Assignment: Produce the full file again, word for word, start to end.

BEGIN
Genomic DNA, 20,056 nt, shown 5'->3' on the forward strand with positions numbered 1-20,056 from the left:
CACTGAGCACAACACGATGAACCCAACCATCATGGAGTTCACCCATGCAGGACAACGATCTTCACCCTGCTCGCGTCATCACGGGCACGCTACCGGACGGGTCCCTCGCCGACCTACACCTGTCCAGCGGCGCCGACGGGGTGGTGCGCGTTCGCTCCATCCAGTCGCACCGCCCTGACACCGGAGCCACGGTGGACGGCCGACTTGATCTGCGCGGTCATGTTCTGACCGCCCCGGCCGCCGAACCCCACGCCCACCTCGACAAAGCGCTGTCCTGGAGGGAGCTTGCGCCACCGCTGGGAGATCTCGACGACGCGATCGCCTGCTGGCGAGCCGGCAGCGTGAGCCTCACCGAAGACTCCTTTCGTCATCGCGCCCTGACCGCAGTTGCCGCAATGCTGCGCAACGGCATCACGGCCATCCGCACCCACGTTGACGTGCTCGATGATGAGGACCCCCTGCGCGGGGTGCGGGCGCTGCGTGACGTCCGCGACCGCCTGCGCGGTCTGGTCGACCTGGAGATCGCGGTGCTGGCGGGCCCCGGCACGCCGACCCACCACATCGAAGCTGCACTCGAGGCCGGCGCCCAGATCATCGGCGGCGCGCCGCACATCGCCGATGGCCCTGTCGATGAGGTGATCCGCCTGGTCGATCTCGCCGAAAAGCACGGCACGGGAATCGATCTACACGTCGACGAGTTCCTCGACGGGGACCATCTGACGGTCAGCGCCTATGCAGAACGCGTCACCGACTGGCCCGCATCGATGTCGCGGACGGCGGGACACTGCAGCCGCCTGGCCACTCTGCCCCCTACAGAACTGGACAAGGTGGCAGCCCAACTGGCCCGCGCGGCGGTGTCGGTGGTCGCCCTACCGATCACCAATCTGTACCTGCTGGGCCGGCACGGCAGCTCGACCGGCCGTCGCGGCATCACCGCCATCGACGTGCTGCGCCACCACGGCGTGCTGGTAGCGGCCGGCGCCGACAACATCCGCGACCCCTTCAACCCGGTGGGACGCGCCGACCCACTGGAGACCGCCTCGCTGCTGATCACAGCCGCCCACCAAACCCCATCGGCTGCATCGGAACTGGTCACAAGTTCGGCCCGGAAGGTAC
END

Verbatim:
Genomic DNA, 20,056 nt, shown 5'->3' on the forward strand with positions numbered 1-20,056 from the left:
CACTGAGCACAACACGATGAACCCAACCATCATGGAGTTCACCCATGCAGGACAACGATCTTCACCCTGCTCGCGTCATCACGGGCACGCTACCGGACGGGTCCCTCGCCGACCTACACCTGTCCAGCGGCGCCGACGGGGTGGTGCGCGTTCGCTCCATCCAGTCGCACCGCCCTGACACCGGAGCCACGGTGGACGGCCGACTTGATCTGCGCGGTCATGTTCTGACCGCCCCGGCCGCCGAACCCCACGCCCACCTCGACAAAGCGCTGTCCTGGAGGGAGCTTGCGCCACCGCTGGGAGATCTCGACGACGCGATCGCCTGCTGGCGAGCCGGCAGCGTGAGCCTCACCGAAGACTCCTTTCGTCATCGCGCCCTGACCGCAGTTGCCGCAATGCTGCGCAACGGCATCACGGCCATCCGCACCCACGTTGACGTGCTCGATGATGAGGACCCCCTGCGCGGGGTGCGGGCGCTGCGTGACGTCCGCGACCGCCTGCGCGGTCTGGTCGACCTGGAGATCGCGGTGCTGGCGGGCCCCGGCACGCCGACCCACCACATCGAAGCTGCACTCGAGGCCGGCGCCCAGATCATCGGCGGCGCGCCGCACATCGCCGATGGCCCTGTCGATGAGGTGATCCGCCTGGTCGATCTCGCCGAAAAGCACGGCACGGGAATCGATCTACACGTCGACGAGTTCCTCGACGGGGACCATCTGACGGTCAGCGCCTATGCAGAACGCGTCACCGACTGGCCCGCATCGATGTCGCGGACGGCGGGACACTGCAGCCGCCTGGCCACTCTGCCCCCTACAGAACTGGACAAGGTGGCAGCCCAACTGGCCCGCGCGGCGGTGTCGGTGGTCGCCCTACCGATCACCAATCTGTACCTGCTGGGCCGGCACGGCAGCTCGACCGGCCGTCGCGGCATCACCGCCATCGACGTGCTGCGCCACCACGGCGTGCTGGTAGCGGCCGGCGCCGACAACATCCGCGACCCCTTCAACCCGGTGGGACGCGCCGACCCACTGGAGACCGCCTCGCTGCTGATCACAGCCGCCCACCAAACCCCATCGGCTGCATCGGAACTGGTCACAAGTTCGGCCCGGAAGGTAC